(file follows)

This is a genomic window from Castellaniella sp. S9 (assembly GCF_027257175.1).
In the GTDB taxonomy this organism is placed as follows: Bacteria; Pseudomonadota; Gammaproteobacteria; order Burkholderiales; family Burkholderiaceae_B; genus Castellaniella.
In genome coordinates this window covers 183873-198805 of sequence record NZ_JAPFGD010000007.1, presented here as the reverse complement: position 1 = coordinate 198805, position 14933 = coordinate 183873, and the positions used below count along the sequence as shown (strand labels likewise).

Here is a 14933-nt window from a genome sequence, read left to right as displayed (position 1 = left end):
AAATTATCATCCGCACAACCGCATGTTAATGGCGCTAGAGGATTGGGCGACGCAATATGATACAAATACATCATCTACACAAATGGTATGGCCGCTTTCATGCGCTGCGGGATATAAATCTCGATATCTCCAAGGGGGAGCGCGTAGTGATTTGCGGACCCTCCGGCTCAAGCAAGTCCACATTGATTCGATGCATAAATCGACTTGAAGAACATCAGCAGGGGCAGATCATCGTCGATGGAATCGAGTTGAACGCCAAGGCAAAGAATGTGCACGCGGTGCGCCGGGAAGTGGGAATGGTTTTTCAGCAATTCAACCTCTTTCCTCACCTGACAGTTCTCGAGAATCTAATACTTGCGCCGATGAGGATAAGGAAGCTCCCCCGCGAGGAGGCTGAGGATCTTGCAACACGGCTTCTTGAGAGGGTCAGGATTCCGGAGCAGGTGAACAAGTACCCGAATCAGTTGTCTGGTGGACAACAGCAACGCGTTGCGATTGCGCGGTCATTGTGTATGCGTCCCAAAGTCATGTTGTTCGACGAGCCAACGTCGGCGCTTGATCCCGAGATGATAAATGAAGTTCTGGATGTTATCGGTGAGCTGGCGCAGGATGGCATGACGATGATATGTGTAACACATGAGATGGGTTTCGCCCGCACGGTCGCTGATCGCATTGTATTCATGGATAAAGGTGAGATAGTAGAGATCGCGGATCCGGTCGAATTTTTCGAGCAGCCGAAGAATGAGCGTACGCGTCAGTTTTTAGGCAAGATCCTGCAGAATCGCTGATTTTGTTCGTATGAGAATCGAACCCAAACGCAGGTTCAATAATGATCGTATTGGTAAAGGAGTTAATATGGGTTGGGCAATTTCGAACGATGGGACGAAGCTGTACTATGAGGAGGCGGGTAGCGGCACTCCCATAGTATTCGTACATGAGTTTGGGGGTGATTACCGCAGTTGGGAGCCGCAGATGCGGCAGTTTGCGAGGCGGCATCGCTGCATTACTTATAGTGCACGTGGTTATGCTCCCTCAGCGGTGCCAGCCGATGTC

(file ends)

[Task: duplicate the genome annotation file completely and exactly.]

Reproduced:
This is a genomic window from Castellaniella sp. S9 (assembly GCF_027257175.1).
In the GTDB taxonomy this organism is placed as follows: Bacteria; Pseudomonadota; Gammaproteobacteria; order Burkholderiales; family Burkholderiaceae_B; genus Castellaniella.
In genome coordinates this window covers 183873-198805 of sequence record NZ_JAPFGD010000007.1, presented here as the reverse complement: position 1 = coordinate 198805, position 14933 = coordinate 183873, and the positions used below count along the sequence as shown (strand labels likewise).

Here is a 14933-nt window from a genome sequence, read left to right as displayed (position 1 = left end):
AAATTATCATCCGCACAACCGCATGTTAATGGCGCTAGAGGATTGGGCGACGCAATATGATACAAATACATCATCTACACAAATGGTATGGCCGCTTTCATGCGCTGCGGGATATAAATCTCGATATCTCCAAGGGGGAGCGCGTAGTGATTTGCGGACCCTCCGGCTCAAGCAAGTCCACATTGATTCGATGCATAAATCGACTTGAAGAACATCAGCAGGGGCAGATCATCGTCGATGGAATCGAGTTGAACGCCAAGGCAAAGAATGTGCACGCGGTGCGCCGGGAAGTGGGAATGGTTTTTCAGCAATTCAACCTCTTTCCTCACCTGACAGTTCTCGAGAATCTAATACTTGCGCCGATGAGGATAAGGAAGCTCCCCCGCGAGGAGGCTGAGGATCTTGCAACACGGCTTCTTGAGAGGGTCAGGATTCCGGAGCAGGTGAACAAGTACCCGAATCAGTTGTCTGGTGGACAACAGCAACGCGTTGCGATTGCGCGGTCATTGTGTATGCGTCCCAAAGTCATGTTGTTCGACGAGCCAACGTCGGCGCTTGATCCCGAGATGATAAATGAAGTTCTGGATGTTATCGGTGAGCTGGCGCAGGATGGCATGACGATGATATGTGTAACACATGAGATGGGTTTCGCCCGCACGGTCGCTGATCGCATTGTATTCATGGATAAAGGTGAGATAGTAGAGATCGCGGATCCGGTCGAATTTTTCGAGCAGCCGAAGAATGAGCGTACGCGTCAGTTTTTAGGCAAGATCCTGCAGAATCGCTGATTTTGTTCGTATGAGAATCGAACCCAAACGCAGGTTCAATAATGATCGTATTGGTAAAGGAGTTAATATGGGTTGGGCAATTTCGAACGATGGGACGAAGCTGTACTATGAGGAGGCGGGTAGCGGCACTCCCATAGTATTCGTACATGAGTTTGGGGGTGATTACCGCAGTTGGGAGCCGCAGATGCGGCAGTTTGCGAGGCGGCATCGCTGCATTACTTATAGTGCACGTGGTTATGCTCCCTCAGCGGTGCCAGCCGATGTC